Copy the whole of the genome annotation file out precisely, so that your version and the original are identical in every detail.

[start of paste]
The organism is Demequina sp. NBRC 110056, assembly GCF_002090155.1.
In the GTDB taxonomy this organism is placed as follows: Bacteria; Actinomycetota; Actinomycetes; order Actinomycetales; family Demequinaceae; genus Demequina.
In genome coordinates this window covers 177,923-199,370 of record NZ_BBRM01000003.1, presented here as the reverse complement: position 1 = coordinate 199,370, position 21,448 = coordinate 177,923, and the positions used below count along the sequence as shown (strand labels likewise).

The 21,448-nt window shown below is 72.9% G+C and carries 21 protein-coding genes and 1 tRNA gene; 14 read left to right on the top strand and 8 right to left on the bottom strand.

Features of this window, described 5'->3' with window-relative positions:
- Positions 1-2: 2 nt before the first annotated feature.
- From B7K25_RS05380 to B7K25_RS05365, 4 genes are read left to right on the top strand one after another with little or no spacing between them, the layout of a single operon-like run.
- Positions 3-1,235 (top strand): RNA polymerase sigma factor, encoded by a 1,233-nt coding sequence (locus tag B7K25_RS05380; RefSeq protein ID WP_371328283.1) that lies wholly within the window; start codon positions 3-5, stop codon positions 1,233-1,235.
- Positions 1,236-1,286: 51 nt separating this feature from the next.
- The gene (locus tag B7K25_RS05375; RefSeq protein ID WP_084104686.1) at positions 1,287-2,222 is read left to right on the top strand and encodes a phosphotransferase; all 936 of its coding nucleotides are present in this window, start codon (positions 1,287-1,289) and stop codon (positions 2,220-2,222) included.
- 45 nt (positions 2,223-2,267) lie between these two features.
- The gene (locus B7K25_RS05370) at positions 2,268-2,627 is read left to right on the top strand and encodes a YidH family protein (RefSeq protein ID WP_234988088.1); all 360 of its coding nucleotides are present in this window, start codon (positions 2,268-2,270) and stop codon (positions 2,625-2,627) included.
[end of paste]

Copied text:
The organism is Demequina sp. NBRC 110056, assembly GCF_002090155.1.
In the GTDB taxonomy this organism is placed as follows: Bacteria; Actinomycetota; Actinomycetes; order Actinomycetales; family Demequinaceae; genus Demequina.
In genome coordinates this window covers 177,923-199,370 of record NZ_BBRM01000003.1, presented here as the reverse complement: position 1 = coordinate 199,370, position 21,448 = coordinate 177,923, and the positions used below count along the sequence as shown (strand labels likewise).

The 21,448-nt window shown below is 72.9% G+C and carries 21 protein-coding genes and 1 tRNA gene; 14 read left to right on the top strand and 8 right to left on the bottom strand.

Features of this window, described 5'->3' with window-relative positions:
- Positions 1-2: 2 nt before the first annotated feature.
- From B7K25_RS05380 to B7K25_RS05365, 4 genes are read left to right on the top strand one after another with little or no spacing between them, the layout of a single operon-like run.
- Positions 3-1,235 (top strand): RNA polymerase sigma factor, encoded by a 1,233-nt coding sequence (locus tag B7K25_RS05380; RefSeq protein ID WP_371328283.1) that lies wholly within the window; start codon positions 3-5, stop codon positions 1,233-1,235.
- Positions 1,236-1,286: 51 nt separating this feature from the next.
- The gene (locus tag B7K25_RS05375; RefSeq protein ID WP_084104686.1) at positions 1,287-2,222 is read left to right on the top strand and encodes a phosphotransferase; all 936 of its coding nucleotides are present in this window, start codon (positions 1,287-1,289) and stop codon (positions 2,220-2,222) included.
- 45 nt (positions 2,223-2,267) lie between these two features.
- The gene (locus B7K25_RS05370) at positions 2,268-2,627 is read left to right on the top strand and encodes a YidH family protein (RefSeq protein ID WP_234988088.1); all 360 of its coding nucleotides are present in this window, start codon (positions 2,268-2,270) and stop codon (positions 2,625-2,627) included.